ISLAMABAD: All bottled water companies operating in Pakistan are selling “artificial” water instead of natural water, the head of the Pakistan Council for Research in Water Resources (PCRWR) told a parliamentary committee on Wednesday.
PCRWR Chairman Dr Mohammad Aslam Tahir also told the National Assembly Standing Committee on Science and Technology: “No other country allows bottled water companies to sell artificial water to its people.”
He was using the term ‘artificial’ water to describe water to which minerals are artificially added.
The committee met for a briefing on the PCRWR’s performance.
The council conducts research into various parts of the water sector, including quality and management.
Science and Technology Secretary retired Capt Nasim Nawaz remarked that bottled water companies had played it smart by not calling their products mineral water.
Science and Technology Minister Fawad Chaudhry told the committee that the government is spending $800 million, or 1.4pc of the GDP, to treat patients of waterborne diseases.
He told committee members that the water in the Ministers Enclave and Parliament Lodges is also contaminated.
The committee took up several matters pertaining to poor water quality and water waste, particularly in the agriculture sector.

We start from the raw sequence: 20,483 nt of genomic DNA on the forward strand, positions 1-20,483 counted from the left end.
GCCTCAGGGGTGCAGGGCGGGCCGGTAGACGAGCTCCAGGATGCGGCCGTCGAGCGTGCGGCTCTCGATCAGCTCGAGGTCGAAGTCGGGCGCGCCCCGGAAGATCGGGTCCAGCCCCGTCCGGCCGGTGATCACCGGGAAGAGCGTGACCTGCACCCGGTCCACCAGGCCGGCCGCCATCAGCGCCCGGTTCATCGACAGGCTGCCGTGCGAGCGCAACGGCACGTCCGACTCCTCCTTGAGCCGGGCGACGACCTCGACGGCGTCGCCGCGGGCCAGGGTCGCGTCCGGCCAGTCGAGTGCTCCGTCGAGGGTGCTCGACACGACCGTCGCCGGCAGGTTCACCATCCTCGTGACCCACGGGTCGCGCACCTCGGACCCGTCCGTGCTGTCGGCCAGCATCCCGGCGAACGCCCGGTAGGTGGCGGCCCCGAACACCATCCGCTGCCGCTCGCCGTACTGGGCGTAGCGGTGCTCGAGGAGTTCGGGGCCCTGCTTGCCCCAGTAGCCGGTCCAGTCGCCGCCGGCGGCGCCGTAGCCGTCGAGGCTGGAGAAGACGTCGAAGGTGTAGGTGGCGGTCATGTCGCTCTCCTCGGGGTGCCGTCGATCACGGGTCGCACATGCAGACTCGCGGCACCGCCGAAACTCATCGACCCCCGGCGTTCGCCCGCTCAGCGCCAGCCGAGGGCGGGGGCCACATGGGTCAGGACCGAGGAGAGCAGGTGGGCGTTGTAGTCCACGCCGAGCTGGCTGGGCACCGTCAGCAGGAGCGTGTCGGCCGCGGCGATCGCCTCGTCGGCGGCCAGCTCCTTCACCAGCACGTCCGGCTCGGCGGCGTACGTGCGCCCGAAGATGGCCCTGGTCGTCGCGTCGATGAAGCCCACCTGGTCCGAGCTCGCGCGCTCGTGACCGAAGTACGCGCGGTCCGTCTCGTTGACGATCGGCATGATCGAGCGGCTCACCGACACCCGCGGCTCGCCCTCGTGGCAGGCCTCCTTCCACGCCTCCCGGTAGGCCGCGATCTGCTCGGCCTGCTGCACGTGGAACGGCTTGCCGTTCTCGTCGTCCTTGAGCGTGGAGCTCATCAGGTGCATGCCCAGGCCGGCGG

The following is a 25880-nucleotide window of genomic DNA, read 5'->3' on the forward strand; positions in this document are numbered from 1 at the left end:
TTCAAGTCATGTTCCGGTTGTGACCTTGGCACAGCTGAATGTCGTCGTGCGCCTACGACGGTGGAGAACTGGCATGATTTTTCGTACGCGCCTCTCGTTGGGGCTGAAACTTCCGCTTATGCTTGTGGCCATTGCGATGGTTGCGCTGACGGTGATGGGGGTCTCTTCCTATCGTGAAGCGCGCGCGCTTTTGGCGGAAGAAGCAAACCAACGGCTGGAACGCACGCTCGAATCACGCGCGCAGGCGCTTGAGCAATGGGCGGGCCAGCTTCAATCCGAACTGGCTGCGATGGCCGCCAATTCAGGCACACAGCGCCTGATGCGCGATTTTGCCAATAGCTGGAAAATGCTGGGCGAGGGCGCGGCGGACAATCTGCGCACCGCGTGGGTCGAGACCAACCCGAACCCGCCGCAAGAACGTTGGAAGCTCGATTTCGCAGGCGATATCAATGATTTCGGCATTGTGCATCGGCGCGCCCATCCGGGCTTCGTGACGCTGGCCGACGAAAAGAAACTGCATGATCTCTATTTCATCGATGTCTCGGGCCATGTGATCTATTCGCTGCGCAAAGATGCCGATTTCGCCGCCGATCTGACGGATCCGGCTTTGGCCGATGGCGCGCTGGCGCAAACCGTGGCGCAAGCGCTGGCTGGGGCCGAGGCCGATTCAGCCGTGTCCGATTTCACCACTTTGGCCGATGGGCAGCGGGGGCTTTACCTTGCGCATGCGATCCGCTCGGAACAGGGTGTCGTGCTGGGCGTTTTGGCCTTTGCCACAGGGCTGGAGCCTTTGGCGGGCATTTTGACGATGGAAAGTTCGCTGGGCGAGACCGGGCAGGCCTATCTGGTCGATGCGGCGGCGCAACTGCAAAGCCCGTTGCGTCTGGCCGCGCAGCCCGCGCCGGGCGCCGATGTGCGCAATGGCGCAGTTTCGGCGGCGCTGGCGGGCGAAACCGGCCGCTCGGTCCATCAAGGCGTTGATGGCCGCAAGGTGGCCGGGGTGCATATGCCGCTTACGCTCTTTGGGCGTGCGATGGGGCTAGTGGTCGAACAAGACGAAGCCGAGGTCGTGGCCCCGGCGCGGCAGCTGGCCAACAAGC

Dr Tahir said that 55 million acre feet of groundwater is extracted nationwide, while the aquifer is recharged at 45m acre feet, creating a deficit of 10m acre feet.
“In 1961, residents of Islamabad could draw water roughly 15 meters deep. Today, people have to bore 600 meters to pump ground. Similarly, in Lahore, the aquifer has depleted to such deep levels that water is contaminated with arsenic,” he said.
He emphasised water storage, saying: “Pakistan has a storage capacity of 14m acre feet or the capacity to store water for 30 days, well below the international standard of 90 days. India can store water for 130 days, well above international requirements.”
India is building 11 more dams, while Japan is building 45 and Iran and Turkey 60 each.
“This comparison is necessary to draw attention to the importance other countries give to increasing water storage capacity,” Dr Tahir said, adding that Pakistan lost 54m acre feet of water in the 2010 floods because of a lack of dams.
Both the minister and the PCRWR chairman urged the committee to recommend greater funding for research. Dr Tahir told committee members that his office did not get any research funding in the 2018-19 budget, and “we did not get any budget for research in this financial year either.”
He said that the entire budget for the research and development (R&D) under the science and technology minister is 0.3pc of the GDP.
“Israel dedicates 4pc of its GDP for R&D. Israel’s investment into R&D is more than the entire budget of the country,” he said.
Published in Dawn, July 4th, 2019